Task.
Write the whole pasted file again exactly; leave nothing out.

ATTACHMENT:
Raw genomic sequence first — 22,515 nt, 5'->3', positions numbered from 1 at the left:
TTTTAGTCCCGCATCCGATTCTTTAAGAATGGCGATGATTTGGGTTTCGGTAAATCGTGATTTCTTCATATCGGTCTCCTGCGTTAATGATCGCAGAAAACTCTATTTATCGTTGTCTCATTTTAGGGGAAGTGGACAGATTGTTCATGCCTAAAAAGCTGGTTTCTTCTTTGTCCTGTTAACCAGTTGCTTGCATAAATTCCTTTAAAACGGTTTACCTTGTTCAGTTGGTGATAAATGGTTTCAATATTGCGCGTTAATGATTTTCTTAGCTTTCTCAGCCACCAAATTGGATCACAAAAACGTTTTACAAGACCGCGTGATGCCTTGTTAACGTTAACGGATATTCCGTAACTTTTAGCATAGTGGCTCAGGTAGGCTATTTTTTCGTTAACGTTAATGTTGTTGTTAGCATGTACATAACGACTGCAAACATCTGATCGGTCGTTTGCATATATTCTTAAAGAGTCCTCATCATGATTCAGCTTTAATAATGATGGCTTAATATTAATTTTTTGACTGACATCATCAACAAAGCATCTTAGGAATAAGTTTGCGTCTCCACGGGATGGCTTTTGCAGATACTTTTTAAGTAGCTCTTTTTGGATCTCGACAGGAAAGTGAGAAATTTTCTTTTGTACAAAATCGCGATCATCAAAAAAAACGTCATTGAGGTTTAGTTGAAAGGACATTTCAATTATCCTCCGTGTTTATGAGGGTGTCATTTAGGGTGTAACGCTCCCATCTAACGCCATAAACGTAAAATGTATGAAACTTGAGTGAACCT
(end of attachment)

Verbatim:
Raw genomic sequence first — 22,515 nt, 5'->3', positions numbered from 1 at the left:
TTTTAGTCCCGCATCCGATTCTTTAAGAATGGCGATGATTTGGGTTTCGGTAAATCGTGATTTCTTCATATCGGTCTCCTGCGTTAATGATCGCAGAAAACTCTATTTATCGTTGTCTCATTTTAGGGGAAGTGGACAGATTGTTCATGCCTAAAAAGCTGGTTTCTTCTTTGTCCTGTTAACCAGTTGCTTGCATAAATTCCTTTAAAACGGTTTACCTTGTTCAGTTGGTGATAAATGGTTTCAATATTGCGCGTTAATGATTTTCTTAGCTTTCTCAGCCACCAAATTGGATCACAAAAACGTTTTACAAGACCGCGTGATGCCTTGTTAACGTTAACGGATATTCCGTAACTTTTAGCATAGTGGCTCAGGTAGGCTATTTTTTCGTTAACGTTAATGTTGTTGTTAGCATGTACATAACGACTGCAAACATCTGATCGGTCGTTTGCATATATTCTTAAAGAGTCCTCATCATGATTCAGCTTTAATAATGATGGCTTAATATTAATTTTTTGACTGACATCATCAACAAAGCATCTTAGGAATAAGTTTGCGTCTCCACGGGATGGCTTTTGCAGATACTTTTTAAGTAGCTCTTTTTGGATCTCGACAGGAAAGTGAGAAATTTTCTTTTGTACAAAATCGCGATCATCAAAAAAAACGTCATTGAGGTTTAGTTGAAAGGACATTTCAATTATCCTCCGTGTTTATGAGGGTGTCATTTAGGGTGTAACGCTCCCATCTAACGCCATAAACGTAAAATGTATGAAACTTGAGTGAACCT